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Fingerprints go micro

Fingermarks are produced by contact transfer of sweat, other skin secretions, and compounds picked up from the environment onto surfaces touched by a person’s fingers.

Each person’s fingermarks have unique patterns that have been used for identification since the nineteenth century. By using modern technologies additional information can be collected about the molecular composition of fingermarks, allowing a detailed understanding of the impact that ageing has on fingermark viability for biometrics.

Dr Johan Gustafsson, Dr Taryn Guinan and Prof. Nico Voelcker at the University of South Australia (UniSA), as part of the ARC’s Centre of Excellence in Convergent Bio-Nano Science and Technology, are identifying the distributions of molecular fingermark constituents using imaging mass spectrometry (IMS). Here, the aim is to catalogue forensically relevant compounds, such as illicit drugs. Fortuitously, by combining IMS with scanning electron microscopy (SEM), it is possible to assess the impact of environmental conditions such as temperature on molecular and morphological changes during fingermark ageing.The researchers are now combining their existing IMS analyses with time-of-flight secondary ion mass spectrometry (ToF-SIMS) in the AMMRF at UniSA. This is allowing comprehensive mapping of small molecules across entire fingermarks and sub-micrometre mapping of defined regions. SEM and combinatorial IMS will drive in-depth understanding of key changes in fingermark structure during ageing, and how these are mirrored by changes in small-molecule abundance and distribution. Preliminary work has confirmed that significant changes can occur, in structure and electrolyte distribution, across ageing fingermarks.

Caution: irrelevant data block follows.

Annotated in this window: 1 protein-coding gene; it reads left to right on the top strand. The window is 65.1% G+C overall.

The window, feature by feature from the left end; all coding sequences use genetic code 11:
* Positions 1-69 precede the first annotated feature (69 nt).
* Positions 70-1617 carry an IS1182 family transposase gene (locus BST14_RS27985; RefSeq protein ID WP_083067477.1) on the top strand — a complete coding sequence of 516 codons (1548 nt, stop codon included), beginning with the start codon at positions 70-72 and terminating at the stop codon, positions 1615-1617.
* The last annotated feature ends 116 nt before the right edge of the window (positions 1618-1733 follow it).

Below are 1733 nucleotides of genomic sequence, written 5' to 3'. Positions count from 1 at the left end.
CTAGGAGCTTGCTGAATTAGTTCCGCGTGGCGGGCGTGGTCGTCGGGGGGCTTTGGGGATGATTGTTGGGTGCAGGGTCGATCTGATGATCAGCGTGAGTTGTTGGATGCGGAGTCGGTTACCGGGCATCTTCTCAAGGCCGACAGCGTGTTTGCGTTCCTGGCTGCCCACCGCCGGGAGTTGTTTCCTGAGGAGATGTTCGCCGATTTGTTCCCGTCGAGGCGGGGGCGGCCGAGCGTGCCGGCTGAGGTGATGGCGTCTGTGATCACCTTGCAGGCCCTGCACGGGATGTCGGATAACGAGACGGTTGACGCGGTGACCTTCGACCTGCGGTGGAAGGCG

Scanning electron micrograph of a fingermark ridge (left) and two TOF-SIMS ion maps showing the distribution of sodium (centre) and potassium (right) across the ridge.